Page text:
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California Christmas December 14, 2008

Posted by alwaysjan in Holidays, Travel.
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5 comments

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I couldn’t imagine a Christmas without snow. So for the first two years I lived in California, I dutifully flew home to spend the holidays with my family in Nebraska. This was a spiritual pilgrimage as well, as I did learn there really is such a thing as Purgatory – it’s being stranded indefinitely at the Denver Airport waiting for the weather “to clear.”

My husband, Richard, is from Idaho so even after we got married we alternated flying back and forth between these two exotic snow-covered destinations at Christmas. But at some point, traveling with two small children over the holidays got to be too much. It was time to establish our own holiday traditions – but a Christmas without snow?

Can you say Feliz Navidad? While everyone was talking North Pole, I found my answer to a Christmas without snow South of the Border. When we lived in New York, one year we flew to Mexico the day after Christmas. We stayed in Zihuantanejo, a small fishing village on the Pacific Coast.  This is what I remember. As we rode in a taxi with no seat belts to our hotel, a huge pig sauntered across the road. I turned to my husband and said, “This isn’t a developing country – this is the Third World!) When we arrived at our hotel shortly after 8 a.m., the manager, Pepe, had two icy Coronas in our hands before our luggage hit the ground.

Not only was Mexico warm and sunny, but it was (dare I say it?) so Christmasy! There were Christmas trees at all the hotels and restaurants decorated with tin and straw ornaments and elaborate nativity scenes nestled in piles of Spanish moss. It was gorgeous, colorful, and the atmosphere was festive. Think about it. Margaritas are green and hot sauce is red. My sons got to break open a red and white star pinata and the kids were excited to get a piece of candy and an orange!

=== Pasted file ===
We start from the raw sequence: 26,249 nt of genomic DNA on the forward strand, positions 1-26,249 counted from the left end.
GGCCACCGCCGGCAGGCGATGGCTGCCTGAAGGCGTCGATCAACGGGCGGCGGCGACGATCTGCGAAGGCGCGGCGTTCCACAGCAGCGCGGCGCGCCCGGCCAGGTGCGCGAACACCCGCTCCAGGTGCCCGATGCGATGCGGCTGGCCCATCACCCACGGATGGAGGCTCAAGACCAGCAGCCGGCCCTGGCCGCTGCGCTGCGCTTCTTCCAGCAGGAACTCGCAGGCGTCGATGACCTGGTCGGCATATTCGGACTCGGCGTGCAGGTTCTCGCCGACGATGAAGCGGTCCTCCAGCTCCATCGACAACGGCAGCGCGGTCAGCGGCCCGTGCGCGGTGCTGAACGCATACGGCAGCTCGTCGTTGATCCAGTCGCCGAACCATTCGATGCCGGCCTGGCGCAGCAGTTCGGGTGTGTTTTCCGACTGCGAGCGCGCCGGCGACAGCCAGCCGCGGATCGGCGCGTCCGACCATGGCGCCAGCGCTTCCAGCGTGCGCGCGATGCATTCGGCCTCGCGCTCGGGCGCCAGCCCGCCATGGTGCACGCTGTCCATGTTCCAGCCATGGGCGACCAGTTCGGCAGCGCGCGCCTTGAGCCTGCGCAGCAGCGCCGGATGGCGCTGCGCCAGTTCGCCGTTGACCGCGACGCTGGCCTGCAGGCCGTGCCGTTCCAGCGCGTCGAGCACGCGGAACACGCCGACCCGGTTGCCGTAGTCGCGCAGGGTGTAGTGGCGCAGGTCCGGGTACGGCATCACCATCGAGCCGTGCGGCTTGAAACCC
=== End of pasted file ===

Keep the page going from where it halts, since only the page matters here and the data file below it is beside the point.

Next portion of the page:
When we moved back to California it was a done deal. Adapt or perish. Tradition is tradition, but we chose to embrace new traditions. Last week we put up the tree. It’s a real one as I love that fresh pine smell (not the pine scent you spray around the house). Our tree is festooned with Mexican tin ornaments and colorful woven spirals and straw angels. (Which also makes it earthquake friendly!) There’s only one ornament on the tree that’s breakable. It’s a clay angel bell we bought the first year we were married at the gift shop outside Mijares, a local Mexican restaurant that’s still in business. The angel dangles from the top branch of the tree as a reminder of just how fragile life can be.

The stockings are hung from the chimney. And yes, when the temperature dips to 45 degrees in Los Angeles, it really feels like it’s freezing. (Who forgot to add insulation to the houses here?) Our pig, Maisie, loves to lay in front of the fireplace so I guess we really have gone Third World.

So if you drop by our house on Christmas Eve, prepare to enjoy tamales and Mexican hot chocolate.  With Global Warming, I just wanted to give everyone a heads up as to what could be in store. In the meantime, Feliz Navidad!

I, Santa Claus December 7, 2008

Posted by alwaysjan in Holidays, Parenting.
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6 comments

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My son, Ian, was in the third grade when I, Santa Claus, was exposed.  Only weeks after Christmas, Ian approached me with a bewildered expression on his face, clutching a piece of paper. “Why do you have all my letters to Santa Claus?” he asked point blank.  Oh s**t!  He’d found our cache of letters the boys had written to the big jolly man.